Astronauts to eat food grown in space, for the first time

Back in 2013, we were telling you about about a small agricultural project on the International Space Station – now, the space veggies are ready to be harvested and enjoyed; for the first time, astronauts will be eating food grown in space.

Image via NASA.

Everything that’s done on the ISS is done for a reason, or several reasons. NASA’s plant experiment, called Veg-01, will not only provide fresh food for astronauts, but it will reveal how space-grown food fares compared to regular food and what impact (physical and psychological) it has on astronauts.

“There is evidence that supports fresh foods, such as tomatoes, blueberries and red lettuce are a good source of antioxidants,” said Ray Wheeler, lead for Advanced Life Support activities in the Exploration Research and Technology Programs Office at Kennedy.

Furthermore, the possibility of growing food in outer space raises some interesting possibilities, especially for long-term space expeditions.

“Having fresh food like these available in space could have a positive impact on people’s moods and also could provide some protection against radiation in space.”

For starters, if the project is successful, then astronauts on the ISS would need less supplies shipped from Earth – they could grow some of their own food, although space is a very valuable resource… in space. But further down the line, this brings new prospects for NASA’s manned Journey to Mars program, scheduled to take place in the 2030s, in which people would spend over a year in space on their way to Mars. We won’t be able to send any supplies from Earth, and grown food would help not only logistically, but also with the mental health of the astronauts – eating familiar food is always nice.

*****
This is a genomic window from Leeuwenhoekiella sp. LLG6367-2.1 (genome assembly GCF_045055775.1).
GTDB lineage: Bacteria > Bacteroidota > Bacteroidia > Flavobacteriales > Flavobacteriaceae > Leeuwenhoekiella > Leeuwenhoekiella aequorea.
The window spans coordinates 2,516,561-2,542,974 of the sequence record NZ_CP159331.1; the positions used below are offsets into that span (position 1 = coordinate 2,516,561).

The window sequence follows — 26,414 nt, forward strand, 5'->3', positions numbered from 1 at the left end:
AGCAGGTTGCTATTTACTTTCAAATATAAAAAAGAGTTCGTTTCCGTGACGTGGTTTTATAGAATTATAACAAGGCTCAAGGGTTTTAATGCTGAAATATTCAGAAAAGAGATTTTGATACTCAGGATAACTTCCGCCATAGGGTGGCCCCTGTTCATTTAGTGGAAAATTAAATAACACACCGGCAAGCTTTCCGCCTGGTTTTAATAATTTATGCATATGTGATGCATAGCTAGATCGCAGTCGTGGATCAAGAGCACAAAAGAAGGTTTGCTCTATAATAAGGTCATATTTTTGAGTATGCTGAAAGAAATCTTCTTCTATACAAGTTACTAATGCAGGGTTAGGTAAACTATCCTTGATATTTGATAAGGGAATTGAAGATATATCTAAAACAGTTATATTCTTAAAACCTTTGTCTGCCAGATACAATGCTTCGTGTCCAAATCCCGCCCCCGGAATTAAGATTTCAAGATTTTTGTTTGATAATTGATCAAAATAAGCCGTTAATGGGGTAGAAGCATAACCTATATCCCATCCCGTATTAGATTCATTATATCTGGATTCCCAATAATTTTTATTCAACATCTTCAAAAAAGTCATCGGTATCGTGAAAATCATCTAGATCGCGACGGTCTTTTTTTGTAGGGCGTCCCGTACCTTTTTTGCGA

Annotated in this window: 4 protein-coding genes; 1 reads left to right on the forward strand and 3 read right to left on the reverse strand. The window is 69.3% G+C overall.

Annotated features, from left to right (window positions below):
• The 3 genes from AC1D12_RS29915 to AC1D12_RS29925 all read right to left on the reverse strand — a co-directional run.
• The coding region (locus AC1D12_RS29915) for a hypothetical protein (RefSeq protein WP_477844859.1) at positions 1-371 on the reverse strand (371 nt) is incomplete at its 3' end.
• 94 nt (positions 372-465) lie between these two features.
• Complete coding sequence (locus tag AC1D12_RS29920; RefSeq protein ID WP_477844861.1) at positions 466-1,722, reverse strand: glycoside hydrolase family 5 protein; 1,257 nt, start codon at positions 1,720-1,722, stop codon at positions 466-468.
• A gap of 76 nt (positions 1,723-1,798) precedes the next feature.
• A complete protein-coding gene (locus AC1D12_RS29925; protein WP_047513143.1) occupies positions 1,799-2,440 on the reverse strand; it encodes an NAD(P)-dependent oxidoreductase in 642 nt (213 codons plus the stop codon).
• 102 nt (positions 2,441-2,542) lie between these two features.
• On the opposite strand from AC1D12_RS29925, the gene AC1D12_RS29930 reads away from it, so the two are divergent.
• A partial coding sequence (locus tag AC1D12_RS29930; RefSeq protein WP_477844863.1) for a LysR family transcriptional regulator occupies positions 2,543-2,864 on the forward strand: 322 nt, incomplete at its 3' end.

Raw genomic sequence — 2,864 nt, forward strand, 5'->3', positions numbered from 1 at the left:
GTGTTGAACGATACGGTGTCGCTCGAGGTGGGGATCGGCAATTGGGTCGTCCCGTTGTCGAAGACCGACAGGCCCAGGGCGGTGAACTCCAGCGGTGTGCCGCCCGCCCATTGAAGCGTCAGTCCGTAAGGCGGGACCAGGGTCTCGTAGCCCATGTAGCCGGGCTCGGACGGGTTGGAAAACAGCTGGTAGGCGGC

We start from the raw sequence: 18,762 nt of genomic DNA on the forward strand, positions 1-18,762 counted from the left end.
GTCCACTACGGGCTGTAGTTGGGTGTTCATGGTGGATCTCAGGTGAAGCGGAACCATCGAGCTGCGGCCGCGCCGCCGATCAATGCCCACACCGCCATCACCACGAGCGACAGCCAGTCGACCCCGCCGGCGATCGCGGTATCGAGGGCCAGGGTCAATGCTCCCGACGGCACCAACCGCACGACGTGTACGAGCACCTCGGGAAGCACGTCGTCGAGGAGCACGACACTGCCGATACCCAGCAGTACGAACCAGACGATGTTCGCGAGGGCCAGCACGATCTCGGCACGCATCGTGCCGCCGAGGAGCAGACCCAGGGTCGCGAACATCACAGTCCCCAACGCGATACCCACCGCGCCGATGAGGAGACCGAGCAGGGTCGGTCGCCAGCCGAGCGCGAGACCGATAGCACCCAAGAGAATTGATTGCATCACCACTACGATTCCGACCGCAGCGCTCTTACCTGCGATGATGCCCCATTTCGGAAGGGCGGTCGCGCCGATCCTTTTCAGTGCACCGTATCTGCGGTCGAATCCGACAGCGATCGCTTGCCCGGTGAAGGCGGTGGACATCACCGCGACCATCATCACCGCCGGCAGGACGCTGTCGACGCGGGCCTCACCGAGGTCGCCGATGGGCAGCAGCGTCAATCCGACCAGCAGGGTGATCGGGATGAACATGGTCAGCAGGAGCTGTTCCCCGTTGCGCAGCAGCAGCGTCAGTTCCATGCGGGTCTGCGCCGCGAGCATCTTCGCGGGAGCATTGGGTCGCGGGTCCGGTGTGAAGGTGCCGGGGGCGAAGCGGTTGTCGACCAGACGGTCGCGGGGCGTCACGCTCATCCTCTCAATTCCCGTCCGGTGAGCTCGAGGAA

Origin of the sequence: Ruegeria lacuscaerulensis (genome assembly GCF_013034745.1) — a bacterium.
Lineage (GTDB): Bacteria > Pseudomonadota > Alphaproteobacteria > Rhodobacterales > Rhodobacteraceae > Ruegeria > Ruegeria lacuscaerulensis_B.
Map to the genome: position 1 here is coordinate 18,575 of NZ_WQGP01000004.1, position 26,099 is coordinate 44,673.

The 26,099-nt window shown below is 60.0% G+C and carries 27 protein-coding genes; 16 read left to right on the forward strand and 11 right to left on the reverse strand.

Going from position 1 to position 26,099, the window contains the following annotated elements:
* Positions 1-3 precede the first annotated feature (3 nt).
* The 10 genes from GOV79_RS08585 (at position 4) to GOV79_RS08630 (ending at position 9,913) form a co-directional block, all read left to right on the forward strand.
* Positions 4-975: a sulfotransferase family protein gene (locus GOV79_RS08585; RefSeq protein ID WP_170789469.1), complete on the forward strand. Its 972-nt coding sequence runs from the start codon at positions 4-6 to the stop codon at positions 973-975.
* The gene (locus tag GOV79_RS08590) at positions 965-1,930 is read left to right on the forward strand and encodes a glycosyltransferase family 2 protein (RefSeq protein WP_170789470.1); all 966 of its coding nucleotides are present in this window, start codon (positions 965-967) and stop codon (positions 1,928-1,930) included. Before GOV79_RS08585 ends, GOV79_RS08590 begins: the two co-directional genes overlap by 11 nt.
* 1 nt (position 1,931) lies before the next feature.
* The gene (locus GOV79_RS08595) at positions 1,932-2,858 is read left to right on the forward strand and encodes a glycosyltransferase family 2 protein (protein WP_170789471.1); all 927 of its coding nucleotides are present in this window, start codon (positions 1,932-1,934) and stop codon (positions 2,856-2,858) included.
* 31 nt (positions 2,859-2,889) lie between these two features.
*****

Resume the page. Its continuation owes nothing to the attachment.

“The farther and longer humans go away from Earth, the greater the need to be able to grow plants for food, atmosphere recycling and psychological benefits. I think that plant systems will become important components of any long-duration exploration scenario,” said NASA payload scientist Gioia Massa.

Image via NASA.

But growing food in outer space is not like doing so down on Earth. Astronauts must grow the plant in rooting “pillows” containing the seeds because there’s no gravity. Also, you need some artificial light – in this case, they use a flat panel that gives off red, blue and green lights using LEDs. All these facilities exist in the Lada greenhouse that has been aboard the ISS since 2002 and has been used to study plant growth in microgravity.

Until now though, none of the plants was eaten, but that’s about to change. Tonight’s menu includes red romaine lettuce; they will eat a part of it, and save the rest for experiments. For now, studies will focus on actually growing the food and studying its nutritious value, but soon, scientists will work on ways to increase crop yield.

“We hope to increase the amount and type of crop in the future, and this will allow us to learn more about growing plants in microgravity. We have upcoming experiments that will look at the impacts of light quality on crop yield, nutrition and flavour, both on Earth and in space.”

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